The art of protest

Other Staff

Although military action in Iraq may soon be over, the issues raised by the conflict will remain for years to come.

One of the most important questions raised is if it is “unpatriotic,” as some charge, for protesters to march while troops are in the field.

Recently both antiwar and “pro-troop” protesters have marched in streets around the world voicing their opinions on the conflict. Some opposed to such peace marches claim that seeing images of such actions at home will demoralize troops. Republicans have taken this a step further, saying that Democrats who question the president’s policies during wartime are unpatriotic.

This argument unfortunately leads to a slippery slope: if protesting one side is not allowed, then is speech truly free?

Some believe that antiwar protesters are in the streets not to protest any policies of the Bush Administration but to merely protest its existence. As true as this may be for some groups, it is impossible to say that none of them have a legitimate grievance with the way the war has been executed.

Also, proposals by some that would crack down hard on protests amount to essentially an infringement of the Constitutional rights of peaceful assembly and free speech.

The so-called “patriotic” feeling that protest is “anti-American” amounts to essentially the very attitude that dictators thrive upon: that dissent is “unpatriotic” or even treasonous.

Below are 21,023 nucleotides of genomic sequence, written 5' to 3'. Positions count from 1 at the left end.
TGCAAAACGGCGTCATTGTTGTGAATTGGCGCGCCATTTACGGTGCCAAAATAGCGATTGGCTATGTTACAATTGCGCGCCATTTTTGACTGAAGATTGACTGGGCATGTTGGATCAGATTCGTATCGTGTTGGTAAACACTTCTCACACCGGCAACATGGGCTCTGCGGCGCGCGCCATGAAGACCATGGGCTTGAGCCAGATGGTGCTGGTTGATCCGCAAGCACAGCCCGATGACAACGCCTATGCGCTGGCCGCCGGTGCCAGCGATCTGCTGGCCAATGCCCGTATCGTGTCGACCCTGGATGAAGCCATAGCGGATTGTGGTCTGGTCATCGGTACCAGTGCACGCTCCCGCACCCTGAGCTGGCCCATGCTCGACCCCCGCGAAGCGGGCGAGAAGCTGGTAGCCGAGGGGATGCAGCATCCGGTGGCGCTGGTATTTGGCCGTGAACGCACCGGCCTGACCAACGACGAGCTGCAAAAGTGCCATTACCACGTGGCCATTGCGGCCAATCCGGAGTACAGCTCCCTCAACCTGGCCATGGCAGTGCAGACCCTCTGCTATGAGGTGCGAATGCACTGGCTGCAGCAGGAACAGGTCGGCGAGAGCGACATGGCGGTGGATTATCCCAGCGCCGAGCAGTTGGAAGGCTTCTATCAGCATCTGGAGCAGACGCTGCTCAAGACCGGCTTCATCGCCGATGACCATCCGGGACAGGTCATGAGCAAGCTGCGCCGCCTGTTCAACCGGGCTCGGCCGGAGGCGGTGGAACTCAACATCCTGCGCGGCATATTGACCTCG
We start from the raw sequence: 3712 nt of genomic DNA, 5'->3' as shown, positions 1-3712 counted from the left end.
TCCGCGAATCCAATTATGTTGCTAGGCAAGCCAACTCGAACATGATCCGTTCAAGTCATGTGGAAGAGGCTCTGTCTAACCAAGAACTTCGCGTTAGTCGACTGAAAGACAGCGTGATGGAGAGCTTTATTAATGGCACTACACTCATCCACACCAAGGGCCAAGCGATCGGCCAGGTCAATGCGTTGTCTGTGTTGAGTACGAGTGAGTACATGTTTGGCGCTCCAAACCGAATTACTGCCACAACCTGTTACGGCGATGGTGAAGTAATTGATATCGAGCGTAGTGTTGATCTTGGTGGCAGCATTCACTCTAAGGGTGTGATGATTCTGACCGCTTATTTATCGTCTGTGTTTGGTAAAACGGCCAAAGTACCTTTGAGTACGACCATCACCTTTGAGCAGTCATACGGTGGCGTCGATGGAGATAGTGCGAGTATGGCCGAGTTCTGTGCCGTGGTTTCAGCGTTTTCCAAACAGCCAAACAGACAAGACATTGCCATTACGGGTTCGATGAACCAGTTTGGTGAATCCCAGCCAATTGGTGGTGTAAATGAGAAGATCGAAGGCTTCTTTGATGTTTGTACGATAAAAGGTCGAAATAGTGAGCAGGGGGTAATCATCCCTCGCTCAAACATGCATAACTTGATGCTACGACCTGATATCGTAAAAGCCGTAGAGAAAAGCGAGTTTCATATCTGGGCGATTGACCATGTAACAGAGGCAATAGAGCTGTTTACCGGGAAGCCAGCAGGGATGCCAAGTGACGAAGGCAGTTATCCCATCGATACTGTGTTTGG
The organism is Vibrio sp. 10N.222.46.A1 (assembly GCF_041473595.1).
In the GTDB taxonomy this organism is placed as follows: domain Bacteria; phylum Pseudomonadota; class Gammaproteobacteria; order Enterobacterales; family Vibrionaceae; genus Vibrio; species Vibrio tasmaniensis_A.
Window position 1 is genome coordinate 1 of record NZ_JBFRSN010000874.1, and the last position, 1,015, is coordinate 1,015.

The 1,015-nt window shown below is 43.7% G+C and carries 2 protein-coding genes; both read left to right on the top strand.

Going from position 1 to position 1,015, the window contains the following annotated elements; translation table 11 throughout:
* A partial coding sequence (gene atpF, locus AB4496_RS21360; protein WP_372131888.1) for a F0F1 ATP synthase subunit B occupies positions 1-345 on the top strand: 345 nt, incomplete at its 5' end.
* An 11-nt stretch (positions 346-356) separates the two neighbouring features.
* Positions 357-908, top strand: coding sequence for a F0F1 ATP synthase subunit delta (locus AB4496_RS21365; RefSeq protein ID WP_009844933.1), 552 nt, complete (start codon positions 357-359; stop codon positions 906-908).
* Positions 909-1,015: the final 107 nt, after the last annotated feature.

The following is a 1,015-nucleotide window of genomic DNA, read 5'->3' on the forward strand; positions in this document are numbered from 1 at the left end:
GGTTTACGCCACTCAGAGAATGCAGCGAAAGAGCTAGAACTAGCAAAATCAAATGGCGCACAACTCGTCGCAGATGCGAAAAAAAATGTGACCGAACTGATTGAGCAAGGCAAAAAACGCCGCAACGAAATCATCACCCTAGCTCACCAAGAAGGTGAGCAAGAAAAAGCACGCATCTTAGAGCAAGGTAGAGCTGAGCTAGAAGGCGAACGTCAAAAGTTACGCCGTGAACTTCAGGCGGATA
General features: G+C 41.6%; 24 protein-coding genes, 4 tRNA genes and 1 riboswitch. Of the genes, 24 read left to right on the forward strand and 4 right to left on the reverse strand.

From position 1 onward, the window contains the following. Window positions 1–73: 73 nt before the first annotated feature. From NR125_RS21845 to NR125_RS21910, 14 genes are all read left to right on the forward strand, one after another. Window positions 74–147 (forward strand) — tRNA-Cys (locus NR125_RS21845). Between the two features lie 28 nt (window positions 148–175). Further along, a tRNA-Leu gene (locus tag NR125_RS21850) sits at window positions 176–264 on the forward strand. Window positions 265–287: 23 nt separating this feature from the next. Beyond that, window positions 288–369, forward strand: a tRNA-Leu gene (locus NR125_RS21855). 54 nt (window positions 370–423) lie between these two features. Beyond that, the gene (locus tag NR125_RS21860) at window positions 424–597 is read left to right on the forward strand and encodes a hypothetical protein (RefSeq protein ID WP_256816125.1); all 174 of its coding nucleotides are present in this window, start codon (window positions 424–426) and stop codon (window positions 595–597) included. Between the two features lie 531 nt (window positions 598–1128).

As much as the liberties of the marchers should be preserved, their actions in the past have demonstrated a misunderstanding of how to best get their message across to lawmakers. Recent violent protests in San Francisco that caused both huge traffic hazards and property damage will do little to dissuade the administration from future military action. They are also pointlessly sadistic and are antithetical to the marcher’s own message of nonviolence.

For the antiwar movement to have any hope of success, they must change their tactics to selectively target their actions. Picketing of a Congressman’s offices, for example, would be infinitely more useful than tying up traffic.

Similarly, the “pro-war”/”pro-troop” movement has of late showed itself to be intolerant of others’ opinions, particularly the threats of violence against other groups primarily shared via right-wing talk radio.

While most protesters are nonviolent in nature, the radicals on both sides give their movements bad names.